Northern Ireland Appropriation and Other Accounts

Mr John Dowdall, Comptroller and Auditor General and Head of the Northern Ireland Audit Office, today reported the results of Financial Audit work undertaken over the last twelve months. Mr Dowdall has qualified his opinion on six accounts including three of the 1999-2000 Appropriation Accounts produced by Government departments.

Vote 10, Environmental and Other Services

Mr Dowdall qualified his audit opinion because of errors in payments made by Making Belfast Work. His audit revealed a number of breakdowns in financial controls, including

  • absence of Letters of Offer to support payments made;
  • payments made in advance of expenditure being incurred by the recipient; and
  • payments made without invoices or other supporting documentation required under the terms of the Letter of Offer.

Vote 16, Miscellaneous Health and Personal Social Services

The audit revealed a lack of financial control by the Department of Health, Social Services and Public Safety and the Department for Social Development in the payment of grants to voluntary bodies, other expenditure on research, training and grants to community groups funded under the European Regional Development Fund and the EU Special Support Programme for Peace and Reconciliation. Mr Dowdall qualified his opinion because of estimated overpayments of £1 million and also due to a lack of evidence to support payments totalling £17 million.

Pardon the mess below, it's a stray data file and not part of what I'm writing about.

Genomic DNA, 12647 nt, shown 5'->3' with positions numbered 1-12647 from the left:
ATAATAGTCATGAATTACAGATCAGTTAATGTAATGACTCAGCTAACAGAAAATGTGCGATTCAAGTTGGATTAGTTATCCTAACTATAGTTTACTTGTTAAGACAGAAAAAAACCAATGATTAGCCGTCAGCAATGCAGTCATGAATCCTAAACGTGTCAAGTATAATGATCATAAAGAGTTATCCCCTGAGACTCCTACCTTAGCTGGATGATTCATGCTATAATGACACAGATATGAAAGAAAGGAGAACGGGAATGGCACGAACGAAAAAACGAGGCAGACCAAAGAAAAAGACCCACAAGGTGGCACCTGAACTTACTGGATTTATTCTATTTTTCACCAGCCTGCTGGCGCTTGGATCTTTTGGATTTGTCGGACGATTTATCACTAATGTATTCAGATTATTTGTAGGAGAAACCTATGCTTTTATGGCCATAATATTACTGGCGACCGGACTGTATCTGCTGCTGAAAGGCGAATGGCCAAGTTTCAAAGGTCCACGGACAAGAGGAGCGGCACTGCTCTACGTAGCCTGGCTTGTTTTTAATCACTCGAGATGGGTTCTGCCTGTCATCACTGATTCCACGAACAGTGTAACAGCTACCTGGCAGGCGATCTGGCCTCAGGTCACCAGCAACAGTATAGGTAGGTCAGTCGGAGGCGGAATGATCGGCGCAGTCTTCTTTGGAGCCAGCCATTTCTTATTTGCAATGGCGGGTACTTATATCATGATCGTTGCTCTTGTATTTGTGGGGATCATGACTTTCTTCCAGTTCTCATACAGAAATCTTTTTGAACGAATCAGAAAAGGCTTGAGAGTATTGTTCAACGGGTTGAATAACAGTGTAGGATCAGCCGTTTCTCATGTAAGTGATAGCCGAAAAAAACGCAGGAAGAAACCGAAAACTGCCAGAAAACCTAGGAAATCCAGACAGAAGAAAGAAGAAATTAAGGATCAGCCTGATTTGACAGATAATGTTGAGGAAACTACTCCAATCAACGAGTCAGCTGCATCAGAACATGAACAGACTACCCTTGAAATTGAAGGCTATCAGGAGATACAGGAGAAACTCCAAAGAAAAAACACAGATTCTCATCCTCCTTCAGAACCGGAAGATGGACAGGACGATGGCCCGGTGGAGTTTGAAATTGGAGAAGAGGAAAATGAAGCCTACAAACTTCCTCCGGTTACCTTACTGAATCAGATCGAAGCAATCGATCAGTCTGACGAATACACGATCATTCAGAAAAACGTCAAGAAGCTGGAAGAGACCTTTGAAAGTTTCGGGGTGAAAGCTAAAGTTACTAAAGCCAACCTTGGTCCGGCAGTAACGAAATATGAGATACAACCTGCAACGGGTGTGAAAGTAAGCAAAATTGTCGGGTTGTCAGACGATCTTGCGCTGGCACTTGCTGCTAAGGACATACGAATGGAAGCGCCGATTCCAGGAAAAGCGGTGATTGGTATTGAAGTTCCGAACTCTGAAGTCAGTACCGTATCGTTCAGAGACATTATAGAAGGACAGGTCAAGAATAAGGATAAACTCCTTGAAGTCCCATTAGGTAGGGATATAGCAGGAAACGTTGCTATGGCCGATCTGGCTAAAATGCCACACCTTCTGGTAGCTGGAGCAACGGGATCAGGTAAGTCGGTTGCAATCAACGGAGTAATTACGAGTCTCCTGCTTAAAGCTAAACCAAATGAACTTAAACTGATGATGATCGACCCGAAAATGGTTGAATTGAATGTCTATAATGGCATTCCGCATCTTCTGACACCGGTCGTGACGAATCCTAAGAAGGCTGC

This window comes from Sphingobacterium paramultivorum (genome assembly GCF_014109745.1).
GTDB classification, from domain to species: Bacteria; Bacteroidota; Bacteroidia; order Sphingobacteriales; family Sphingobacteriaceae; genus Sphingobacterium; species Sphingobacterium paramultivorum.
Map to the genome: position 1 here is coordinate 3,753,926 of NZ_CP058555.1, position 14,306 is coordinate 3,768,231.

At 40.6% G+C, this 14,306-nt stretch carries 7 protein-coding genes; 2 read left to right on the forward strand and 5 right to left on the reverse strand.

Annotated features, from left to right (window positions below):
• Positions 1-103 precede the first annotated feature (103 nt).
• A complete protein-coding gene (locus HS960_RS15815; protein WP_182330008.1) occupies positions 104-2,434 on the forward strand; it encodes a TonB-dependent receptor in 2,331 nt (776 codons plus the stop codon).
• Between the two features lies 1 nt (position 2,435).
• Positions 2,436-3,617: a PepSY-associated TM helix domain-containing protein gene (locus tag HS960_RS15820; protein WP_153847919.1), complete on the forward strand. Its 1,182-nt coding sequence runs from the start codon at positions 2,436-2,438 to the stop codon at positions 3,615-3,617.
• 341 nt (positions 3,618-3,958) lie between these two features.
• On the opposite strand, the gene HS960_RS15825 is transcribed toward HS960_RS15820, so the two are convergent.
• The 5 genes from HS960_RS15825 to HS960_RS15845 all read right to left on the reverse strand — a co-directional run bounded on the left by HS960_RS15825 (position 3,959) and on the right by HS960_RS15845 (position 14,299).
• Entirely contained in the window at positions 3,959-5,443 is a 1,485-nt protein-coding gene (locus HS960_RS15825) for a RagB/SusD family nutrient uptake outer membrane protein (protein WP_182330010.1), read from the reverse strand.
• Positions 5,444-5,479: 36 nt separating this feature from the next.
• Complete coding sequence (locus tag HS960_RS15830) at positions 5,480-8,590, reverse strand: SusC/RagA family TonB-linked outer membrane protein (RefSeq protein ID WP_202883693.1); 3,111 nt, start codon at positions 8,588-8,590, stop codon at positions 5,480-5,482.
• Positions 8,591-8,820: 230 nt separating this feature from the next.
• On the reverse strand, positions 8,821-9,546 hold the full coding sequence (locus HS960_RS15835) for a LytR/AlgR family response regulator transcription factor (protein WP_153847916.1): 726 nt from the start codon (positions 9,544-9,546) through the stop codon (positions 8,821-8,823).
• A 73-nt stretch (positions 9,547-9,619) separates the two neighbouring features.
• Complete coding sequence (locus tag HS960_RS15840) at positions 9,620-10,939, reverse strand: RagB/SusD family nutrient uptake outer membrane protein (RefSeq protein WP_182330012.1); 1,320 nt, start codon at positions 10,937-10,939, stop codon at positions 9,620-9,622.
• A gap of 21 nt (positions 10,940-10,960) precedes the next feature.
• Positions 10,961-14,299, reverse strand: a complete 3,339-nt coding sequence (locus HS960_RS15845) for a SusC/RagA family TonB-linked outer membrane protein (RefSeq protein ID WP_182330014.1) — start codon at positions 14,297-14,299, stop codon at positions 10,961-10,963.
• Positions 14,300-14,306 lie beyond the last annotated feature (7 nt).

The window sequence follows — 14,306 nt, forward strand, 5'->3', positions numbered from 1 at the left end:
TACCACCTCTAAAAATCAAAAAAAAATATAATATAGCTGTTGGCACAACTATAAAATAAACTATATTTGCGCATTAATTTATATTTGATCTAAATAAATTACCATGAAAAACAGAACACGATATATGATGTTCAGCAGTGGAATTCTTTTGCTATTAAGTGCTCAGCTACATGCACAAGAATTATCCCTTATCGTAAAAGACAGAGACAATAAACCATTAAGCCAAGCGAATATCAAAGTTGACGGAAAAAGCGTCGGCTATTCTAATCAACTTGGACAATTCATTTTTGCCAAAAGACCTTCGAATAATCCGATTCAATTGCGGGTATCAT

Vote 18, Social Security

Mr Dowdall qualified his audit opinion because of errors in payments made by the Social Security Agency. He estimated overpayments of some £65 million in respect of Disability Living Allowance, Income Support, Job Seeker's Allowance, Family Credit and Attendance Allowance. The overpayments were due to:

  • clerical error; and
  • conditions of entitlement not having been satisfied largely through insufficient evidence being sought to support the award of benefit.

The Comptroller and Auditor General also qualified his opinion due to:

  • insufficient detail to allow full testing of Disability Living Allowance payments to Motability Finance Limited of £43 million; and
  • the Agency's policy on document retention which prevented him from validating a number of Child Benefit payments from within the total expenditure of £288 million.

The other accounts qualified were:

Rivers Agency Accounts 1999-2000

A disclaimer was issued by Mr Dowdall because infrastructure assets with an estimated replacement cost of £150 million were not included in the Financial Statements.

Northern Ireland Child Support Agency: Client Funds Account 1999-2000

Mr Dowdall qualified his audit opinion due to:

  • overpayments of maintenance by non-resident parents estimated at £1.3 million; and
  • inaccurate assessments which led to errors in the amounts owed by non-resident parents.

Northern Ireland Social Fund Account 1997-1998

Mr Dowdall qualified his audit opinion due to errors made by the Social Security Agency in:

  • awarding budgeting and crisis loans;
  • making payments towards the cost of funerals;
  • paying community care grants and winter fuel payments; and